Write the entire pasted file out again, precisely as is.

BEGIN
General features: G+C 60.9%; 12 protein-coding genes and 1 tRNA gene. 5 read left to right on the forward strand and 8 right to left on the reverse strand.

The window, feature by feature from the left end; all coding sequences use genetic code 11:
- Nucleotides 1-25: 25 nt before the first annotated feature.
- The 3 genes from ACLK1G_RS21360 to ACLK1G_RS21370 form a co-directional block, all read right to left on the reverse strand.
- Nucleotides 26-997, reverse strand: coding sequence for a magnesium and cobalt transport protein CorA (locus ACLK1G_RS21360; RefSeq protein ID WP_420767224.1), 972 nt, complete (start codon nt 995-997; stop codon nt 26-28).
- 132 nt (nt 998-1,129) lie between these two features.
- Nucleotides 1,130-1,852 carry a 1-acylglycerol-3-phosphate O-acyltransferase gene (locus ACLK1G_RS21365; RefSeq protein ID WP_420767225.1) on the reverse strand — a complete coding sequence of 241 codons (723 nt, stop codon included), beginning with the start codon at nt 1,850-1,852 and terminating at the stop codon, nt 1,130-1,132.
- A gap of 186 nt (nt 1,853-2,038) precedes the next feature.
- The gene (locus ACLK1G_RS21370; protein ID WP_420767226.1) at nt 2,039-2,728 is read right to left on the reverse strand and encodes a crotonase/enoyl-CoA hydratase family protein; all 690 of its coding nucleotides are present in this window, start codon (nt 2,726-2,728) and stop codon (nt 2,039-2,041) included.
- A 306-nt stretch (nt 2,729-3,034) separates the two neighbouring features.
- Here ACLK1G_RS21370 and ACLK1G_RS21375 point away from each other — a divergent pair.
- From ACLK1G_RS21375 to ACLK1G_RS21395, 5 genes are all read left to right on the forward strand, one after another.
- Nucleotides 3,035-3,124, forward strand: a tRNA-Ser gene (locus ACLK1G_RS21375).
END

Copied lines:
General features: G+C 60.9%; 12 protein-coding genes and 1 tRNA gene. 5 read left to right on the forward strand and 8 right to left on the reverse strand.

The window, feature by feature from the left end; all coding sequences use genetic code 11:
- Nucleotides 1-25: 25 nt before the first annotated feature.
- The 3 genes from ACLK1G_RS21360 to ACLK1G_RS21370 form a co-directional block, all read right to left on the reverse strand.
- Nucleotides 26-997, reverse strand: coding sequence for a magnesium and cobalt transport protein CorA (locus ACLK1G_RS21360; RefSeq protein ID WP_420767224.1), 972 nt, complete (start codon nt 995-997; stop codon nt 26-28).
- 132 nt (nt 998-1,129) lie between these two features.
- Nucleotides 1,130-1,852 carry a 1-acylglycerol-3-phosphate O-acyltransferase gene (locus ACLK1G_RS21365; RefSeq protein ID WP_420767225.1) on the reverse strand — a complete coding sequence of 241 codons (723 nt, stop codon included), beginning with the start codon at nt 1,850-1,852 and terminating at the stop codon, nt 1,130-1,132.
- A gap of 186 nt (nt 1,853-2,038) precedes the next feature.
- The gene (locus ACLK1G_RS21370; protein ID WP_420767226.1) at nt 2,039-2,728 is read right to left on the reverse strand and encodes a crotonase/enoyl-CoA hydratase family protein; all 690 of its coding nucleotides are present in this window, start codon (nt 2,726-2,728) and stop codon (nt 2,039-2,041) included.
- A 306-nt stretch (nt 2,729-3,034) separates the two neighbouring features.
- Here ACLK1G_RS21370 and ACLK1G_RS21375 point away from each other — a divergent pair.
- From ACLK1G_RS21375 to ACLK1G_RS21395, 5 genes are all read left to right on the forward strand, one after another.
- Nucleotides 3,035-3,124, forward strand: a tRNA-Ser gene (locus ACLK1G_RS21375).